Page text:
Quick Work In Deauville
Tuesday, 25 January 2011
I’ve just gone out of the EPT Deauville - like, just now, only two hours into the tournament. This blasted event has never been lucky for me; I love the location but I’ve played it several times and, as far as I can remember, never even made day two. But it feels different this time.. more significant.
I think it’s because I entered the tournament in quite a Zen frame of mind, for an un-Zen type of person like me, and decided to turn the whole thing into a giant metaphor. It’s a cliché to say that poker offers lessons for life (and vice versa), but true nonetheless. I went into the tournament today thinking: you know what? All you can ever do is act fearlessly and with hope, do everything that’s in in your power and be philosophical about everything that isn’t. Put it out there and see what comes back.
More technically: I wanted to play tight on day one. My mistake in the past, in this particular field, has been to play too many hands and see too many flops. I’ve always found myself on gambly tables and been anxious to get the chips before they disappear. Actually, though, the old rule remains wise: play loose on a tight table and tight on a loose one. Discipline was going to be my watchword today.
And I didn’t play too many hands. I played two big hands. On the first, I flopped a set of tens and my opponent turned a middle-pin straight. He shouldn’t have had that hand, but I knew he did. Knew he did with 100% certainty. We were three-way so I called his undersized bet on the turn, knowing I’d get paid off if the board paired. It didn’t and I made a good pass of my set - the luckbox showed his straight, cheering loudly as he did so.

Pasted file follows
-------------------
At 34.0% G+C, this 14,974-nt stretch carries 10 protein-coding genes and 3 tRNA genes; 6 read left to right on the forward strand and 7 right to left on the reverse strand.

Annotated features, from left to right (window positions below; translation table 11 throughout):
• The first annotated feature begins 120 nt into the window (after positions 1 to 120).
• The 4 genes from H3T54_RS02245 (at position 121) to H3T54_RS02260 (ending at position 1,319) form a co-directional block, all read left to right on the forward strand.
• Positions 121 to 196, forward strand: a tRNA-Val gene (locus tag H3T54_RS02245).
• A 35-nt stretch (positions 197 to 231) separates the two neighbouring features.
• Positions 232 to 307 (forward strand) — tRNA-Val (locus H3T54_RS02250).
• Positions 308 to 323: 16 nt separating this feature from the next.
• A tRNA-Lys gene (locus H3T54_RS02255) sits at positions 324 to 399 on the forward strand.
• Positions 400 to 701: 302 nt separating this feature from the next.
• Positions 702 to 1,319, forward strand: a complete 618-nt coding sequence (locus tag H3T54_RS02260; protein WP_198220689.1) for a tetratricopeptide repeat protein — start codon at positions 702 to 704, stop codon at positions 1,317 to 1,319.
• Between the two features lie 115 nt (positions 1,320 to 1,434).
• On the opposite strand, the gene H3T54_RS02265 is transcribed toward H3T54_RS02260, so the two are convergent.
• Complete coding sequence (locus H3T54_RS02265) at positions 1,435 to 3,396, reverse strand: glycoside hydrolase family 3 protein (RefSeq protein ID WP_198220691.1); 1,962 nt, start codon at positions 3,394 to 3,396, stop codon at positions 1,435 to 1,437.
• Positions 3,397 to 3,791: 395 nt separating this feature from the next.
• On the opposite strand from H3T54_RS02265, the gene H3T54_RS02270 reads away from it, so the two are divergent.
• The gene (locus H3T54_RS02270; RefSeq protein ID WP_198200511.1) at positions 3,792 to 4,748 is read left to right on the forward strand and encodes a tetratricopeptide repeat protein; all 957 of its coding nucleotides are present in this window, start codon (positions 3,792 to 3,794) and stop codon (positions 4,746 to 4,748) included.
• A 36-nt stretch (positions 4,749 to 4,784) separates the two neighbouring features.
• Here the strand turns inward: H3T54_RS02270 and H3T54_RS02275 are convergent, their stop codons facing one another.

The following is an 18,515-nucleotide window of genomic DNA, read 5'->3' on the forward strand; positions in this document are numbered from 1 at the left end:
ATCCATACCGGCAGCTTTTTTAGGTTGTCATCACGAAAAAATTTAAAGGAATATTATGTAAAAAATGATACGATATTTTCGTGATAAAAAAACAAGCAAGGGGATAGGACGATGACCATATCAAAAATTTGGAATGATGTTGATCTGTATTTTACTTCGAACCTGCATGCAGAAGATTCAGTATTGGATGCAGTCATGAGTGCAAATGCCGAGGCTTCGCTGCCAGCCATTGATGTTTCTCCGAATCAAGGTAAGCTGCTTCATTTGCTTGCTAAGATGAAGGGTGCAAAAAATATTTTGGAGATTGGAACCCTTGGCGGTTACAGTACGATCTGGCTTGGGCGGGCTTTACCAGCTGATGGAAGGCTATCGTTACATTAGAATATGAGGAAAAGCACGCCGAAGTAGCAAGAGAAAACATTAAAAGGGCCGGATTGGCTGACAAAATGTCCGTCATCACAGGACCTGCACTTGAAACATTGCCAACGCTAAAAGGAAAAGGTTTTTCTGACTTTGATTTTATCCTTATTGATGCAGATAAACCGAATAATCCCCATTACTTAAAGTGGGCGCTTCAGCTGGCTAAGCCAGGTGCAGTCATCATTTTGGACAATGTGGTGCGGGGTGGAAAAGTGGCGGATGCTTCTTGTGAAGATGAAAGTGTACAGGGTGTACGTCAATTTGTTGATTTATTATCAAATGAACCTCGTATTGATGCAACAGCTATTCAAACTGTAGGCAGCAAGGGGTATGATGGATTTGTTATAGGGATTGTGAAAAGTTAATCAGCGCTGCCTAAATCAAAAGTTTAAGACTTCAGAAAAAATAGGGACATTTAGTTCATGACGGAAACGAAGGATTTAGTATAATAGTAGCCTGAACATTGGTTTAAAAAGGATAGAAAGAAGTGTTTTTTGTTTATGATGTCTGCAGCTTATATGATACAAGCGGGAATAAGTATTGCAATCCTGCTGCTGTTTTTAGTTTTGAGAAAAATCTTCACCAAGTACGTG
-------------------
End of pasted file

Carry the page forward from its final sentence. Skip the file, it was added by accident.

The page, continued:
An hour or so later, I raised with AQ of diamonds and got one caller. The flop came 10, 3, 7, two diamonds. We both checked. The turn was Jd. He bet, I raised, he called and we got it all in on the river. He had a straight flush. Thanks Deauville and goodnight.
If I woke up today full of ideas about hope and powerlessness, I certainly had the message confirmed. The outcome was so far out of my hands, I couldn’t reach it if I had fingers like Freddie Krueger. I tried my best. I was patient but fearless. I did what I thought was right, for the right reasons. The universe said: nope.
I feel strange now, and sad. I’m sanguine about going out of the tournament - I always am. I’m glad I didn’t do anything stupid, and I really didn’t. But I feel sad. I was the one who turned it into a big metaphor for life, before the tournament started, and the message “The deck’s against you and you’re OUT” came so fast and so definitively, it was almost satirical. Powerlessness wasn’t much fun today. I wish the universe had been in a more benign mood. I dunno. I’m tired. I miss my dad. Poker’s cruel sometimes. (But if my dad was here, he’d say, “You don’t come here for the hunting, do you?” He loved that joke.)
Oh, shut up Victoria. Accept the things you can’t control and some of them turn out beautifully, don’t they? Hope springs e. and all that. The principle’s still right - you can only do what you can. Just because the guy had a straight flush, doesn’t mean everything will always turn out terrible. One game doesn’t actually mean anything at all, about poker generally, never mind life. That’s just superstition, like thinking it matters if you wear pink socks. I think I shall go to sleep for a bit and wake up full of positive energy and renewed optimism, make a note never to blog again straight after a tournament exit, and then go sign up for a side event.